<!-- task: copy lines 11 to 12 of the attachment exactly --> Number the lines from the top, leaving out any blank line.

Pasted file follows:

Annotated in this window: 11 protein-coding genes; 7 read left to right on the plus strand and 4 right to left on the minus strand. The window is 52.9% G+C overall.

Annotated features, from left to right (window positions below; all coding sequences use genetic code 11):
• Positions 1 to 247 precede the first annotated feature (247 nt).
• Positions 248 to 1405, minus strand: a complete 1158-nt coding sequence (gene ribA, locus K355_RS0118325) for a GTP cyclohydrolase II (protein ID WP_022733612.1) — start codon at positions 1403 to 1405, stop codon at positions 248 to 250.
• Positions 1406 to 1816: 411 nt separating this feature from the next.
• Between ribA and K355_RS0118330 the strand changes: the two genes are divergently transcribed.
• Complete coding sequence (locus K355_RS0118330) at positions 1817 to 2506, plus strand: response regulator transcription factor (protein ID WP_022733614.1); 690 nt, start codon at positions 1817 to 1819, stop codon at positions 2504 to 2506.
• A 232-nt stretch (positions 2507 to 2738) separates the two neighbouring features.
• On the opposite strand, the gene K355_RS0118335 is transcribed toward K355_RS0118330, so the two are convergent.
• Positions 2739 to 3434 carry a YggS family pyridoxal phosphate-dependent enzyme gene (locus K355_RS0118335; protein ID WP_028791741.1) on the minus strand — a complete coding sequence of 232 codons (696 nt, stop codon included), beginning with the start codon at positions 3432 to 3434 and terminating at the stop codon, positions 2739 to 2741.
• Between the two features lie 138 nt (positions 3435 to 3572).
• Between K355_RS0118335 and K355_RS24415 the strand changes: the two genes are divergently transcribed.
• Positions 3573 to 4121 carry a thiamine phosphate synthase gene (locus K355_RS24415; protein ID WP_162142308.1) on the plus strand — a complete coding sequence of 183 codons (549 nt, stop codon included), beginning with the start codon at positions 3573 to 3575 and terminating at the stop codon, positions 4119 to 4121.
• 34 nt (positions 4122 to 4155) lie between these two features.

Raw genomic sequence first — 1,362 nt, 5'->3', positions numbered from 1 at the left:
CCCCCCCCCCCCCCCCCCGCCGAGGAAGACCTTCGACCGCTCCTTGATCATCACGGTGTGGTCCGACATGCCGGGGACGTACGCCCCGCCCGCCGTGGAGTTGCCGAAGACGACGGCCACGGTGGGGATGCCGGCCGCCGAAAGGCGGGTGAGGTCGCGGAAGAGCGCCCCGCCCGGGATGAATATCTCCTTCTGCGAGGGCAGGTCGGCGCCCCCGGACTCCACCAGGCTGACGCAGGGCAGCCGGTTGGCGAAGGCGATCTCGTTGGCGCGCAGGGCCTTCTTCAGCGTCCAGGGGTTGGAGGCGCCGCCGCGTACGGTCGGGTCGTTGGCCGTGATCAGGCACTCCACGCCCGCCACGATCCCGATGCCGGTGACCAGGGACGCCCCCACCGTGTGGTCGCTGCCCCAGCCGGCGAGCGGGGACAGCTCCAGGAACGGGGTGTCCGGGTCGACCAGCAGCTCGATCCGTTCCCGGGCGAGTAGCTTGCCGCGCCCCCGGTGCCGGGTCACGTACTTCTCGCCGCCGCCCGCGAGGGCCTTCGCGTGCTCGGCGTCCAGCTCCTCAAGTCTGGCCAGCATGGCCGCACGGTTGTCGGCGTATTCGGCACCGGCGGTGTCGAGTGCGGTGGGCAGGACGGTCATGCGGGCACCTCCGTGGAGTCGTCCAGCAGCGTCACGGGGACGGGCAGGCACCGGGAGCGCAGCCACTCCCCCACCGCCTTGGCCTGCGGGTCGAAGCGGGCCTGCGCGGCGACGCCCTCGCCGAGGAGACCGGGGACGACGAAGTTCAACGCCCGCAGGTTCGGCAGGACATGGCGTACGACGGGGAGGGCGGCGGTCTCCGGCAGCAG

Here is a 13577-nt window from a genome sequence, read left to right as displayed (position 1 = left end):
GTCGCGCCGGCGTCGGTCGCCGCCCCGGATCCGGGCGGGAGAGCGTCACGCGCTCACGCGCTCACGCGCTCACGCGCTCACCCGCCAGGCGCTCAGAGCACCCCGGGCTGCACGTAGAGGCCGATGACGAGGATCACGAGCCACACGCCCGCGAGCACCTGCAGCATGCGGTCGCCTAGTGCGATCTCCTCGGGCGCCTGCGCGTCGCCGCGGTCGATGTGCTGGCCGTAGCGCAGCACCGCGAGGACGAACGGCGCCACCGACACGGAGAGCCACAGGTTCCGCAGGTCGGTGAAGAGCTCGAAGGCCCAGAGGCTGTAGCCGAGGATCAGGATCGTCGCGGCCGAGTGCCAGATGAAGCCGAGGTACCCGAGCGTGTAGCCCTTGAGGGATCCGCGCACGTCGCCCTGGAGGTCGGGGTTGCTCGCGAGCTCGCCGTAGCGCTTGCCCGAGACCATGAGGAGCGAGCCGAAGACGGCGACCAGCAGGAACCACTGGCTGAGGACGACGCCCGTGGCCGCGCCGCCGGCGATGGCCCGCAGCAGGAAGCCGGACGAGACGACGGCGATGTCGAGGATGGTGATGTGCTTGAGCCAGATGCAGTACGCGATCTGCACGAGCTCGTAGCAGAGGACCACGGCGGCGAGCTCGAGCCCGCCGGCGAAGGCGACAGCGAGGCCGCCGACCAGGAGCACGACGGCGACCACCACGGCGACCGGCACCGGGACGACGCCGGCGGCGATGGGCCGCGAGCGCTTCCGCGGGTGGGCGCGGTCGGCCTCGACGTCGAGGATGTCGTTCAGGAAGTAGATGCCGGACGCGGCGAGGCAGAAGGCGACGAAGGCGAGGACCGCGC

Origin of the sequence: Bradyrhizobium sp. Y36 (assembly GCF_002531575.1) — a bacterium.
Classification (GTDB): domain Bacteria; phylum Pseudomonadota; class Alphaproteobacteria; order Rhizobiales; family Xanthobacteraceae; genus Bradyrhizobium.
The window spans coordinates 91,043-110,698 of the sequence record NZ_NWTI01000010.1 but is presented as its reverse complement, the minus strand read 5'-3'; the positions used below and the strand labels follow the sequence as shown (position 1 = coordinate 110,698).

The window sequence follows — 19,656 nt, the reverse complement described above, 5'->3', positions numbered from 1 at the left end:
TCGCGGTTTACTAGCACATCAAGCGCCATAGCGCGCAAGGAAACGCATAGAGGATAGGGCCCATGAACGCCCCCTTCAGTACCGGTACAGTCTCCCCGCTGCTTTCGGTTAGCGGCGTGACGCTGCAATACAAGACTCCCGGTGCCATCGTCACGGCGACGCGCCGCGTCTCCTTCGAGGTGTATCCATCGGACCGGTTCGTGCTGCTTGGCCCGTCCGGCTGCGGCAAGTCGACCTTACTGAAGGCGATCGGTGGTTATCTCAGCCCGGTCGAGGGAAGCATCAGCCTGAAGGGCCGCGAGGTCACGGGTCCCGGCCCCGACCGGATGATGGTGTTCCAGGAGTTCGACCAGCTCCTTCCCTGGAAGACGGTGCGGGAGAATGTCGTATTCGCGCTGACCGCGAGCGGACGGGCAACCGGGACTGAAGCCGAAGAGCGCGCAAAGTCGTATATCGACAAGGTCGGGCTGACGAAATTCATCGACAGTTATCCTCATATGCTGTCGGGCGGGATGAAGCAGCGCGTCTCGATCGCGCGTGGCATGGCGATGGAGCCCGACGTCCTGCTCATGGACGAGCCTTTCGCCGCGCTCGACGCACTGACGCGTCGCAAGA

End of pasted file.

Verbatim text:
• Between the two features lie 138 nt (positions 3435 to 3572).
• Between K355_RS0118335 and K355_RS24415 the strand changes: the two genes are divergently transcribed.